And I still managed to get Pride’s Children: NETHERWORLD published – by spending the money, and having my good friend Bill Peschel do the cover and formatting work. Yes, he was great. No, he’s not making a career of that part of it – he has enough work of his and his wife’s to keep him quite busy, thankyouverymuch.
Otherwise I would be sending everything I could his way. Our loss.
The PHYSICAL parts I will gloss over:
The first was necessary and long postponed surgery (due to the pandemic) last September (which is why I had someone else help get NETHERWORLD out – you never know for sure if you’ll come out of surgery). And a totally unexpected VERY painful recovery and meds mess; mostly over now.
The second, this year, for the fun of it, was a trip to the ER because of chest pain. Did you know that half of the time you have chest pain AND elevated troponin (a cardiac enzyme) levels, it is NOT a heart attack, but you’ve probably done something and deprived your hear muscle of adequate oxygen for a while? But they can’t tell without dragging you to a hospital WITH a cardiac unit, and performing an angiogram to see if any of your stents have plugged up OR you need a new one OR, I assume, something else is wrong. Big fuss. Hospitals (2). Days (3). Recovery (a good week). All of this very difficult when you already have ME/CFS. I will not be doing carpet scrubbing bent over any more. The good new was that I don’t need more stents; the bad part was that I already knew that from the angiogram required prior to surgery last September. And the final word was from the cardiologist who released me who said, “Well, that should be good for another 2 – 5 years,” and who probably wasn’t thinking that I’d had one four months before which should have meant I was okay now. I’m grateful they don’t take chances, but the effect on my tiny life was astronomical.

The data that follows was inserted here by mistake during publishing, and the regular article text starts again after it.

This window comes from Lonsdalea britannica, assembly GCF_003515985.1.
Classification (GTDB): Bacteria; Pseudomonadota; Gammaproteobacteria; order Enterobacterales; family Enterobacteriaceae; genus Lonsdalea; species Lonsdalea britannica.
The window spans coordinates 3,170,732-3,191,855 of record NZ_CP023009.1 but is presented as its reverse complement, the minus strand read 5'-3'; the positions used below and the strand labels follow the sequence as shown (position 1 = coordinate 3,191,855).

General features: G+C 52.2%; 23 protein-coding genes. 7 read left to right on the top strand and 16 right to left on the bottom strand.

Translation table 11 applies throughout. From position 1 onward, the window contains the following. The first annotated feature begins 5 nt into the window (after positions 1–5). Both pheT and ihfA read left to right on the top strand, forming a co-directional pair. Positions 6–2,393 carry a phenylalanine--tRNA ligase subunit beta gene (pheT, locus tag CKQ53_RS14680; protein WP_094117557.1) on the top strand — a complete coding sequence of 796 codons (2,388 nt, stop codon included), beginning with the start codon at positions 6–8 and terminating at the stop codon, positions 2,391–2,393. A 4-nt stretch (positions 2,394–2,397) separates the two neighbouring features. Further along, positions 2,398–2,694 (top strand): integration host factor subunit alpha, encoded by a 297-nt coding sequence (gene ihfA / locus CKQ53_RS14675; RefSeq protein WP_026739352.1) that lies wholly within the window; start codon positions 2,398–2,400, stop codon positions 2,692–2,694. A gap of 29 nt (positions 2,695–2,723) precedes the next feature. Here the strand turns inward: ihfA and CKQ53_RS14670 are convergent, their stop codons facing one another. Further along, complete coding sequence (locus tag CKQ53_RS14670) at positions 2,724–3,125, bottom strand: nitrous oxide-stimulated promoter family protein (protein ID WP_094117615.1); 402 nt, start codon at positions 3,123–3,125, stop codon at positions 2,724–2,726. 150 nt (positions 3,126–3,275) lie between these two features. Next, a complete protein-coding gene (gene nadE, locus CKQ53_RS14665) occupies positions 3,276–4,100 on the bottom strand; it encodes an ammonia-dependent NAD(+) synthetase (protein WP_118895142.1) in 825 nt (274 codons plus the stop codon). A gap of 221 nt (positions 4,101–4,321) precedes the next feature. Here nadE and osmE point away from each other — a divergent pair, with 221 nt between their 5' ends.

That’s me ‘glossing over’ anything. For Heaven’s sake, the woman likes to talk! Maybe the second paragraph will help someone else in the future…
Now that I’m supposed to be getting MY life back…
all I want to do is finish LIMBO, and see if I can shorten the 3-5 year expected time to write and publish it.